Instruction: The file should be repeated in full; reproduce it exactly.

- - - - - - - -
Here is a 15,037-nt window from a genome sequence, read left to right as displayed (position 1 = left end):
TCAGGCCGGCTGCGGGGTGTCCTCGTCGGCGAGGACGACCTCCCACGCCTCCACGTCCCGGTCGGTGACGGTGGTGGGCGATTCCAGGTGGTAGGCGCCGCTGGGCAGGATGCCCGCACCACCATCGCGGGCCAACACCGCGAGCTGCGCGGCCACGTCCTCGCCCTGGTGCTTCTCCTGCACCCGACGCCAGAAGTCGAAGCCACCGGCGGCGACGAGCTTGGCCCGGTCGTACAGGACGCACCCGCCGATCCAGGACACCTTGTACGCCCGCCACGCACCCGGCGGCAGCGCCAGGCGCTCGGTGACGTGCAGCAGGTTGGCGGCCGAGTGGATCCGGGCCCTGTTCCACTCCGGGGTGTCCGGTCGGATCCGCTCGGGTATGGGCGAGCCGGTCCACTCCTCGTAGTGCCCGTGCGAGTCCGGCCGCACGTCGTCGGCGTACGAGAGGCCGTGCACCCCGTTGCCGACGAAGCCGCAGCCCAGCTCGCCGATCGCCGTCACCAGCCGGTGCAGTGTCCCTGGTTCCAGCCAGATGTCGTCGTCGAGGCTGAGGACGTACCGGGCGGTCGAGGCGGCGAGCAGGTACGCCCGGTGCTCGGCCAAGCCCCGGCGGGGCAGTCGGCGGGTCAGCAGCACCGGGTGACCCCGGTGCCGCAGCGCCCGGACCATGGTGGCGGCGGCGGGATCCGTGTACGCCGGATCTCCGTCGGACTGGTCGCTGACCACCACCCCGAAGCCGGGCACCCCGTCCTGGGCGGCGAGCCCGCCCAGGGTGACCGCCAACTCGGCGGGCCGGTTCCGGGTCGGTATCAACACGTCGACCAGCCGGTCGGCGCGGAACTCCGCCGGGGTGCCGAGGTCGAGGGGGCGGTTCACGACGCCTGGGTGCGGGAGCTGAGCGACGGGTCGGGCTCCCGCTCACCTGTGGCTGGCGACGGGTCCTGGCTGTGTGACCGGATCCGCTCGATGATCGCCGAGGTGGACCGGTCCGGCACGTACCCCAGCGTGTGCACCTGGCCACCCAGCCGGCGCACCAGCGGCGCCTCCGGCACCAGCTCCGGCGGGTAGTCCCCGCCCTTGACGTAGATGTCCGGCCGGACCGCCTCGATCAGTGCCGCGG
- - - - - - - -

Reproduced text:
Here is a 15,037-nt window from a genome sequence, read left to right as displayed (position 1 = left end):
TCAGGCCGGCTGCGGGGTGTCCTCGTCGGCGAGGACGACCTCCCACGCCTCCACGTCCCGGTCGGTGACGGTGGTGGGCGATTCCAGGTGGTAGGCGCCGCTGGGCAGGATGCCCGCACCACCATCGCGGGCCAACACCGCGAGCTGCGCGGCCACGTCCTCGCCCTGGTGCTTCTCCTGCACCCGACGCCAGAAGTCGAAGCCACCGGCGGCGACGAGCTTGGCCCGGTCGTACAGGACGCACCCGCCGATCCAGGACACCTTGTACGCCCGCCACGCACCCGGCGGCAGCGCCAGGCGCTCGGTGACGTGCAGCAGGTTGGCGGCCGAGTGGATCCGGGCCCTGTTCCACTCCGGGGTGTCCGGTCGGATCCGCTCGGGTATGGGCGAGCCGGTCCACTCCTCGTAGTGCCCGTGCGAGTCCGGCCGCACGTCGTCGGCGTACGAGAGGCCGTGCACCCCGTTGCCGACGAAGCCGCAGCCCAGCTCGCCGATCGCCGTCACCAGCCGGTGCAGTGTCCCTGGTTCCAGCCAGATGTCGTCGTCGAGGCTGAGGACGTACCGGGCGGTCGAGGCGGCGAGCAGGTACGCCCGGTGCTCGGCCAAGCCCCGGCGGGGCAGTCGGCGGGTCAGCAGCACCGGGTGACCCCGGTGCCGCAGCGCCCGGACCATGGTGGCGGCGGCGGGATCCGTGTACGCCGGATCTCCGTCGGACTGGTCGCTGACCACCACCCCGAAGCCGGGCACCCCGTCCTGGGCGGCGAGCCCGCCCAGGGTGACCGCCAACTCGGCGGGCCGGTTCCGGGTCGGTATCAACACGTCGACCAGCCGGTCGGCGCGGAACTCCGCCGGGGTGCCGAGGTCGAGGGGGCGGTTCACGACGCCTGGGTGCGGGAGCTGAGCGACGGGTCGGGCTCCCGCTCACCTGTGGCTGGCGACGGGTCCTGGCTGTGTGACCGGATCCGCTCGATGATCGCCGAGGTGGACCGGTCCGGCACGTACCCCAGCGTGTGCACCTGGCCACCCAGCCGGCGCACCAGCGGCGCCTCCGGCACCAGCTCCGGCGGGTAGTCCCCGCCCTTGACGTAGATGTCCGGCCGGACCGCCTCGATCAGTGCCGCGG